Journal Article

A comparison of solute clearance and ultrafiltration volume in peritoneal dialysis with total or fractional (50%) intraperitoneal volume exchange with the same dialysate flow rate.

K Aasarød, T E Widerøe and S C Flakne

in Nephrology Dialysis Transplantation

Published on behalf of European Renal Association - European Dialysis and Transplant Assoc

Volume 12, issue 10, pages 2128-2132
Published in print October 1997 | ISSN: 0931-0509
Published online October 1997 | e-ISSN: 1460-2385 | DOI: http://dx.doi.org/10.1093/oxfordjournals.ndt.a027739
A comparison of solute clearance and ultrafiltration volume in peritoneal dialysis with total or fractional (50%) intraperitoneal volume exchange with the same dialysate flow rate.

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BACKGROUND: The most efficient way to perform automated peritoneal dialysis (APD) has not yet been defined. Tidal peritoneal dialysis (TPD) has been claimed to be more efficient than traditional intermittent peritoneal dialysis (IPD), but few comparative studies have been done keeping dialysate flow the same in the two treatment techniques. METHODS: Six patients were treated with 10, 14 and 24 litres total dialysis fluid volume during 9 h (flow rate 18.5, 25.9 and 44.4 ml/min), receiving the treatments both as IPD and TPD. Glucose concentration in the fluid was held constant during all treatments. Transperitoneal clearances (ml/min) for urea, creatinine and uric acid and ultrafiltration volume was calculated, and comparisons made between TPD and IPD. The total intraperitoneal dwell time was calculated for each treatment session. A peritoneal equilibration test was also done for each patient. RESULTS: The ratio of the creatinine concentration in dialysate to the concentration in plasma at 4 h obtained with the peritoneal equilibration test (PET) averaged 0.77 (range 0.69-0.82). Urea clearance was higher for IPD than for TPD with 10 litres: 14.3 +/- 2.4 and 13.3 +/- 2.7 (P = 0.0092). For 14 and 24 litres urea clearance for IPD and TPD was 16.9 +/- 2.3 and 15.9 +/- 3.5 (n.s.) and 20.9 +/- 3.6 and 19.9 +/- 5.6 (n.s.) respectively. Creatinine clearance was higher for IPD than for TPD with 10 litres: 9.6 +/- 1.3 and 8.9 +/- 1.3 (P = 0.0002). For 14 and 24 litres creatinine clearance for IPD and TPD was 11.0 +/- 0.7 and 9.9 +/- 2.0 (n.s.) and 12.3 +/- 1.2 and 12.4 +/- 2.2 (n.s.) respectively. Uric acid clearance was higher for IPD than for TPD with 10 litres: 8.4 +/- 1.3 and 7.7 +/- 1.0 (P = 0.0054). For 14 and 24 litres uric acid clearance for IPD and TPD was 9.3 +/- 1.7 and 8.9 +/- 2.2 (n.s.) and 11.3 +/- 2.9 and 10.6 +/- 2.6 (n.s.) respectively. IPD gave significantly higher ultrafiltration volume (ml) than IPD for both 10 and 14 litres: 944 +/- 278 and 783 +/- 200 (P = 0.0313) and 1147 +/- 202 and 937 +/- 211 (P = 0.0478). For 24 litres there was no significant difference between IPD and TPD: 1220 +/- 224 and 1253 +/- 256. CONCLUSION: With the lowest dialysate flow rate (18.5 ml/min), solute clearance and ultrafiltration volume was higher on IPD than on TPD. With the intermediate flow rate (25.9 ml/min) the ultrafiltration volume was higher on IPD, but no difference was found for solute clearance. With the highest flow rate (44.4 ml/min) there was no difference neither for ultrafiltration nor for solute clearances.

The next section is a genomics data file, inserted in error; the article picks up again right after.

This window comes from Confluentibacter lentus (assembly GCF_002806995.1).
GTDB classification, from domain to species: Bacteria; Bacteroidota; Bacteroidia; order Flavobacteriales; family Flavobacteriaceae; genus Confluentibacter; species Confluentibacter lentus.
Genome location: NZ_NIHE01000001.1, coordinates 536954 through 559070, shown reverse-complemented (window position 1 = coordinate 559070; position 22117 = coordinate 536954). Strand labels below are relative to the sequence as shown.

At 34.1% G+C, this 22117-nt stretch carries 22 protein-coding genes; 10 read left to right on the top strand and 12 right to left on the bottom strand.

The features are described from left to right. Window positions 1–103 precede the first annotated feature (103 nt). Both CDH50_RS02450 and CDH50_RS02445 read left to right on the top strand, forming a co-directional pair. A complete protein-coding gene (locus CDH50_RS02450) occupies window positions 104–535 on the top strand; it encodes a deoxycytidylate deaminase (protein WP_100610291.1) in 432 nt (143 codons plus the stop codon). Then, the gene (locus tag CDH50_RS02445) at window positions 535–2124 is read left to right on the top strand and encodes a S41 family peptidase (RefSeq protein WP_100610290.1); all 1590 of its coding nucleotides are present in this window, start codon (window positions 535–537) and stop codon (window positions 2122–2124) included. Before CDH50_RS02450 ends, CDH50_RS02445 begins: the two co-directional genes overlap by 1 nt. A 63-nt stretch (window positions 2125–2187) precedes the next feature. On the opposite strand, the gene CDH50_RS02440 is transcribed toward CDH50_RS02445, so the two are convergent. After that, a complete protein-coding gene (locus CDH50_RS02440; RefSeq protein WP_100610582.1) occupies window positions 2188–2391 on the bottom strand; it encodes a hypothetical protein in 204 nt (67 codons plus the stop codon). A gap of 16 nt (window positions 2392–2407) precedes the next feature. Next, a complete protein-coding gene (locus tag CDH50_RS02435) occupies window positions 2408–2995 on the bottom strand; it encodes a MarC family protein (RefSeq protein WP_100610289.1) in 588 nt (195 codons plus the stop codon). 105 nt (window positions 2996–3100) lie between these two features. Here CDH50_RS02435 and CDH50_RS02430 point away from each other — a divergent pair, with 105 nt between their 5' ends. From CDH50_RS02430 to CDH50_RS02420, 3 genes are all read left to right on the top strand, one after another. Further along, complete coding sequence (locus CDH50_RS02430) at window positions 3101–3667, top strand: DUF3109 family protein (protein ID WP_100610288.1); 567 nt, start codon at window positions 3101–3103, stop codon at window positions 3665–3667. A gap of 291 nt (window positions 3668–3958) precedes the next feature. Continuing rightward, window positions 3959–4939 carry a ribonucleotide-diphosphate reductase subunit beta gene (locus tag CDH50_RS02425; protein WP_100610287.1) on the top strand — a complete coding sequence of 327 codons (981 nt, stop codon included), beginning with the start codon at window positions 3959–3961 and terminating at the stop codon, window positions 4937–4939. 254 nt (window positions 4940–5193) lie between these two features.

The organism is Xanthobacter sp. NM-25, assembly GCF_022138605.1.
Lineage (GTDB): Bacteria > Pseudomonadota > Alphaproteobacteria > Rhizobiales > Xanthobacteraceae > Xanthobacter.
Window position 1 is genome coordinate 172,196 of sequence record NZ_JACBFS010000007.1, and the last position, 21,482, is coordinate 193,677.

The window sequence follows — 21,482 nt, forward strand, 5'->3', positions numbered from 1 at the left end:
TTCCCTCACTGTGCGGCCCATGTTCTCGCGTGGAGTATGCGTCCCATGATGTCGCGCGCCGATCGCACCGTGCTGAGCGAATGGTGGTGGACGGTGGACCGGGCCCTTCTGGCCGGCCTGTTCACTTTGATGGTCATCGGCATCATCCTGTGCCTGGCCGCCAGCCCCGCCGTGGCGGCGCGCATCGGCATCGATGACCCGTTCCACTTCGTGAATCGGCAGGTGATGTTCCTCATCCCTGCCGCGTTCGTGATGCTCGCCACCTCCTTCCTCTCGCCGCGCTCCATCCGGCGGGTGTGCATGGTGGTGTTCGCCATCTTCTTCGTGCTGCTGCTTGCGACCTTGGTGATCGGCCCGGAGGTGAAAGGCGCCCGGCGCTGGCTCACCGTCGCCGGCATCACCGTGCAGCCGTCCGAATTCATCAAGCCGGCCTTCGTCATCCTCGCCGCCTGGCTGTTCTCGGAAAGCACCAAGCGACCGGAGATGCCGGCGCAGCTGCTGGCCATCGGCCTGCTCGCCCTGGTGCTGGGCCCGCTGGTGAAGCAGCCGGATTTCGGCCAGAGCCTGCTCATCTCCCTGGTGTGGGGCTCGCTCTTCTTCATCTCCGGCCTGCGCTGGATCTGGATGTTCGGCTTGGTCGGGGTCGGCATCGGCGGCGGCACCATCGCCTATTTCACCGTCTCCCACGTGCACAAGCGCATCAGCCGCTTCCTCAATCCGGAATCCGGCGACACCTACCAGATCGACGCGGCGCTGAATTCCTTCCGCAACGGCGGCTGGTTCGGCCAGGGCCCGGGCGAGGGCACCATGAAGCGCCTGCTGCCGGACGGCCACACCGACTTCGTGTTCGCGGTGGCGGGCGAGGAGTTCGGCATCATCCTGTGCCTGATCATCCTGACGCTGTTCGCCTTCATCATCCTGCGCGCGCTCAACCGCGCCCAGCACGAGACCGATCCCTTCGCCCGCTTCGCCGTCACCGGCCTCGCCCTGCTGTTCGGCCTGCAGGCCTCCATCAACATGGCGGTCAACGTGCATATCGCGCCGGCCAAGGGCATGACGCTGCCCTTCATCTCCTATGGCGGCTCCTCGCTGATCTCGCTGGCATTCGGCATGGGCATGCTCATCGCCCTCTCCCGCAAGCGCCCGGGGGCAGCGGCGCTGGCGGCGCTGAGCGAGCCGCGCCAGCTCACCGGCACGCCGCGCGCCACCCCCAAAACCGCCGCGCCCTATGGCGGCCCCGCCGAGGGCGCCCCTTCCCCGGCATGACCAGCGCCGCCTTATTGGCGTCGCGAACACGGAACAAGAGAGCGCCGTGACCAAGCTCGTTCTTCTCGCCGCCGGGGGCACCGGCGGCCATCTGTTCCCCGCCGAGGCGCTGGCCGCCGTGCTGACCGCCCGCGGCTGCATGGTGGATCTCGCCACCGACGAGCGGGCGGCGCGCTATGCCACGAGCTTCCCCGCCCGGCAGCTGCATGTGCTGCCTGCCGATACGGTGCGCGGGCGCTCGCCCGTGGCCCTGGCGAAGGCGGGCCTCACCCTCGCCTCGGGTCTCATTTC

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Subjects: Nephrology

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